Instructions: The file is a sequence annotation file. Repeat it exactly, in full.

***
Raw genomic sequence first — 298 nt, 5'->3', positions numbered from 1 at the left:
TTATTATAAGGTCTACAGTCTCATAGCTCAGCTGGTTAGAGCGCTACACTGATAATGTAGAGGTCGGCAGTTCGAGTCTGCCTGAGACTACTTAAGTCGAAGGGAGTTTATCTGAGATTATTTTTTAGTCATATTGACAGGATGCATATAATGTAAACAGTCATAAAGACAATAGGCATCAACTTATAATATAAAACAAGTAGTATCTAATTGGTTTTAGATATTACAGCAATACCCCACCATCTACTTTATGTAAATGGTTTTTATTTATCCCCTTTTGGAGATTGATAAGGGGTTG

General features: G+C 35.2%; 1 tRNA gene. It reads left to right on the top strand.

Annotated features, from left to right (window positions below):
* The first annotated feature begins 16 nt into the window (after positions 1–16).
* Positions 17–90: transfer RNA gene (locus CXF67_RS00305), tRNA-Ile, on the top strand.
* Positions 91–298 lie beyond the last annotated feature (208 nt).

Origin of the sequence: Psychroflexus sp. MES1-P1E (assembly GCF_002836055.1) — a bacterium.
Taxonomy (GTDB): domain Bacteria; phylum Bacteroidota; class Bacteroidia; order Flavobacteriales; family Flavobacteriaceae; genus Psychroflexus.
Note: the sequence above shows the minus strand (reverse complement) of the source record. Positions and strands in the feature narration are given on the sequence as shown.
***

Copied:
Raw genomic sequence first — 298 nt, 5'->3', positions numbered from 1 at the left:
TTATTATAAGGTCTACAGTCTCATAGCTCAGCTGGTTAGAGCGCTACACTGATAATGTAGAGGTCGGCAGTTCGAGTCTGCCTGAGACTACTTAAGTCGAAGGGAGTTTATCTGAGATTATTTTTTAGTCATATTGACAGGATGCATATAATGTAAACAGTCATAAAGACAATAGGCATCAACTTATAATATAAAACAAGTAGTATCTAATTGGTTTTAGATATTACAGCAATACCCCACCATCTACTTTATGTAAATGGTTTTTATTTATCCCCTTTTGGAGATTGATAAGGGGTTG

General features: G+C 35.2%; 1 tRNA gene. It reads left to right on the top strand.

Annotated features, from left to right (window positions below):
* The first annotated feature begins 16 nt into the window (after positions 1–16).
* Positions 17–90: transfer RNA gene (locus CXF67_RS00305), tRNA-Ile, on the top strand.
* Positions 91–298 lie beyond the last annotated feature (208 nt).

Origin of the sequence: Psychroflexus sp. MES1-P1E (assembly GCF_002836055.1) — a bacterium.
Taxonomy (GTDB): domain Bacteria; phylum Bacteroidota; class Bacteroidia; order Flavobacteriales; family Flavobacteriaceae; genus Psychroflexus.
Note: the sequence above shows the minus strand (reverse complement) of the source record. Positions and strands in the feature narration are given on the sequence as shown.